10. Interesting implements. I always use my bench grinder to sharpen my garage pencil. Get the rotation and angle right…perfect. Get it wrong and…..! Kevin
  11. Hi Andy Thanks for that and I didn’t know you could get polyurethane spacers in different thicknesses. I was going to phone the supplier today but didn’t eventually get around to it. When I took the spring out yesterday( n/s rear) I realised I’d already fitted polyurethane spacers. The spacers (3mm shims) supplied by TR Shop, which they apparently got from Moss, were plastic but too large by diameter. More for the front spring I thought but same part number for front and rear? I had a look around in the garage yesterday as I wanted to get it back together and found one of the old ru
  12. Good afternoon all Ive obtained a spring spacer for my 4a to adjust n/s rear ride height slightly but found the 3mm spacers supplied (Moss) do not fit in the spring cradle on the rear chassis or in the arm spring cup ( irs car). They appear to be a larger diameter more suited to the front springs. However the Moss catalogue gives the same part number MGS 40904 for front and rear? Has anyone come across this before please as I’m sure there ought to be a smaller diameter shim for the narrower 3 3/4” spring, and correct part number if poss. Thanks Kevin
  13. Lovely photo, early 70’s I’d assume with that Sprint behind it. Never had an Elan but did have a friend Tim Smith with a genuine C Reg Mk1 Lotus Cortina. It was re-sprayed red but confusingly was an ‘Aeroflow’ model but fitted with the early A frame suspension, which was apparently adapted from the Lotus 7. I didn’t realise until recently how many changes Lotus made to that car with different trim and seats, alloy gearbox and diff parts, kingposts, shorter struts, and aluminium bonnet, boot and doors etc, and I can’t help wondering what a Lotus Triumph TR4 might have been had Chapman re-manufa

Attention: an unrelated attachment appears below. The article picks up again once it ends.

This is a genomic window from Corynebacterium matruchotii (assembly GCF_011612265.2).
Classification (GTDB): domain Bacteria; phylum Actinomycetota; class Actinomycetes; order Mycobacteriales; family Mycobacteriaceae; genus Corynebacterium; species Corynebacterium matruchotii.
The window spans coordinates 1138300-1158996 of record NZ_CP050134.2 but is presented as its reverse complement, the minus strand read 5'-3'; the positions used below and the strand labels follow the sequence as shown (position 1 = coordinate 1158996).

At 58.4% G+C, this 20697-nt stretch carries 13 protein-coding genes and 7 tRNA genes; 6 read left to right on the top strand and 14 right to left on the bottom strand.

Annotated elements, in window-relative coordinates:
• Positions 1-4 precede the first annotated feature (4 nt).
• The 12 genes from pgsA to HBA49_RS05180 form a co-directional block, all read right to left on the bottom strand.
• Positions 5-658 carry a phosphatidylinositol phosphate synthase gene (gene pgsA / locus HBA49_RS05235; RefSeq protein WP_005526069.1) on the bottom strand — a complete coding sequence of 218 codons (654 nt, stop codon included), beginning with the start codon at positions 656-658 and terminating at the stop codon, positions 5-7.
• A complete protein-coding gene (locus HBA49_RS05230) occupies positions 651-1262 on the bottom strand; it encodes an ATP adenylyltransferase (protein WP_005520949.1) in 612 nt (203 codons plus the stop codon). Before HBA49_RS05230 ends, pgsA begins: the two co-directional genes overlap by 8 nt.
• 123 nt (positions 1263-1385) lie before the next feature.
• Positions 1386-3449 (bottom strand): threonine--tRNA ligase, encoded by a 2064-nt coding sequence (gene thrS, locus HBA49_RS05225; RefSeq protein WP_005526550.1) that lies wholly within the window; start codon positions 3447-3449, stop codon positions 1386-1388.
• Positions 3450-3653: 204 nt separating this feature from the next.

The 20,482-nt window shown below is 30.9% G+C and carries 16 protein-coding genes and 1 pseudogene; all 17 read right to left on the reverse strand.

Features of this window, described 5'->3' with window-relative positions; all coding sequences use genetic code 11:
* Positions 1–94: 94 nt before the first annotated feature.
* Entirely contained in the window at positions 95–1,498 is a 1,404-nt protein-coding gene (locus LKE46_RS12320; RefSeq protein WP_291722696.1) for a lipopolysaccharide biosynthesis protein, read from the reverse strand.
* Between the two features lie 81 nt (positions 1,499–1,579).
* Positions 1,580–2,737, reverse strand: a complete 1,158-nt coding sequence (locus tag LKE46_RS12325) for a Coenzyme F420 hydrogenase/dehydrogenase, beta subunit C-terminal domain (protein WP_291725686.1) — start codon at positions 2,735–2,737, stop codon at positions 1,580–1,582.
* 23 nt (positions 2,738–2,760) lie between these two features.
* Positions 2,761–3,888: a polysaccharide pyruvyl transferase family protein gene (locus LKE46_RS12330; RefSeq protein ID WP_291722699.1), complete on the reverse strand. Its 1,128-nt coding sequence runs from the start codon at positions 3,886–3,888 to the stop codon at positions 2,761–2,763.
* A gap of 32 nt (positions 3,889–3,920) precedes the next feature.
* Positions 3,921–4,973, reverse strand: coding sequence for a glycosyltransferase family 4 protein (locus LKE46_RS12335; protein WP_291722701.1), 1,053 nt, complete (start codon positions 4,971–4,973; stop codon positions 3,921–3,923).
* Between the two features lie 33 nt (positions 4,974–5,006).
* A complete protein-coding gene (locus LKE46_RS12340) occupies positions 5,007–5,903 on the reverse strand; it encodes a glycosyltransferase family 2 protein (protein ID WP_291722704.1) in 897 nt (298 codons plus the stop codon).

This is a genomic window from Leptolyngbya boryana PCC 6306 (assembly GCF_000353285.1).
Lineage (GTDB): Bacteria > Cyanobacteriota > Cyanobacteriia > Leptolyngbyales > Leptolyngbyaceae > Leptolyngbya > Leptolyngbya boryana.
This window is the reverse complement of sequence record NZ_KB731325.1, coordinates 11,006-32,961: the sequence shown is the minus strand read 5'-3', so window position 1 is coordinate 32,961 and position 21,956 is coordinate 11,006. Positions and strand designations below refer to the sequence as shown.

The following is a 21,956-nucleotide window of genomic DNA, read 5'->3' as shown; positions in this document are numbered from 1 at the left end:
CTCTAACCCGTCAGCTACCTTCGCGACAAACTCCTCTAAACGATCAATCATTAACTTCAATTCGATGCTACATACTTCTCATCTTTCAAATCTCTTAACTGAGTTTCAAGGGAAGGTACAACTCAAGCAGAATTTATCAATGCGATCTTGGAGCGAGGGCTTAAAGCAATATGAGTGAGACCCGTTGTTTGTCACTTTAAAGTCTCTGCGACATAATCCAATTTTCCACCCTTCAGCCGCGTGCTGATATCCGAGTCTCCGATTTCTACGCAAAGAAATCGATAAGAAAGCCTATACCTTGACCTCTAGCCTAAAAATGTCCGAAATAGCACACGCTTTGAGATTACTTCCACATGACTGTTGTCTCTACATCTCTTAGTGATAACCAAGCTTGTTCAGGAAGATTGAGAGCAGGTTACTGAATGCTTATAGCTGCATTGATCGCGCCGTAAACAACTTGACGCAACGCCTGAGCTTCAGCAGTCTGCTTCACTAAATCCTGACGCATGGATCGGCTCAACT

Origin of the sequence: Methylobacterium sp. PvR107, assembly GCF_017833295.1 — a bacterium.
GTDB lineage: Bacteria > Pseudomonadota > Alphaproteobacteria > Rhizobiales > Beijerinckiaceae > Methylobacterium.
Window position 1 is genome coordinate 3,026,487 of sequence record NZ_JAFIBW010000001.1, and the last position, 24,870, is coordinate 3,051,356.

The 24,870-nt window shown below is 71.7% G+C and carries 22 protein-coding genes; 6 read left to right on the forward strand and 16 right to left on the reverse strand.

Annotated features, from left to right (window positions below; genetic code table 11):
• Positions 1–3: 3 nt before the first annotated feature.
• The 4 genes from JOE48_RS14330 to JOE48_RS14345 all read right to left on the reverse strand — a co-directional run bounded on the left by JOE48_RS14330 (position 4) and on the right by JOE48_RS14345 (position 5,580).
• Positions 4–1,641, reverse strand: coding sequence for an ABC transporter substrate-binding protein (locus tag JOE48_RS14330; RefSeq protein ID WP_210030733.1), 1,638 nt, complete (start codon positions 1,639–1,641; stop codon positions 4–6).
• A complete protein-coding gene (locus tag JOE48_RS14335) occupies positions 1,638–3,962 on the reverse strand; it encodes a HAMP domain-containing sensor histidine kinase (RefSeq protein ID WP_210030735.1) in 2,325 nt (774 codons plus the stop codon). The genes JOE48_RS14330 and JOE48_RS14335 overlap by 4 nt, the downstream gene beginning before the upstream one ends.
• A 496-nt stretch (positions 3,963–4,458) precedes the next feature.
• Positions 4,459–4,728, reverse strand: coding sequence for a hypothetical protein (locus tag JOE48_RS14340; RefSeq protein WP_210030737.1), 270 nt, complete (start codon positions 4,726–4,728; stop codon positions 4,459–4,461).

14. Hi Roger Good work, nice to see it coming together. Bit like a bolt that you’ve got between your fingertips and refuses to start for ages, then comes out of your fingers, clanks and drops down into the crossmember somewhere and the washers come off and disappear . But after a tea and 15 minutes it goes in first time! Out of interest which door weather seals did you use? Some time back my repro seals were getting a bit tatty. Moss offered me both OEM and repro. I chose OEM but found they had hardened quite a bit and hence don’t think they were as good as the repro’s. Regards
  15. One of the problems caused by ‘ heavy’ return springs are excessive throttle spindle wear, and if using a cable, snapped cables. Morris Cooper S’s for instance have two additional return springs hooked to the air filter casing which always caused cable breakages. As long as the spring has enough tension to close a freely rotating butterfly to the closed position without chatter and give ‘feel’ to the pedal , that’s all that should be needed. Kevin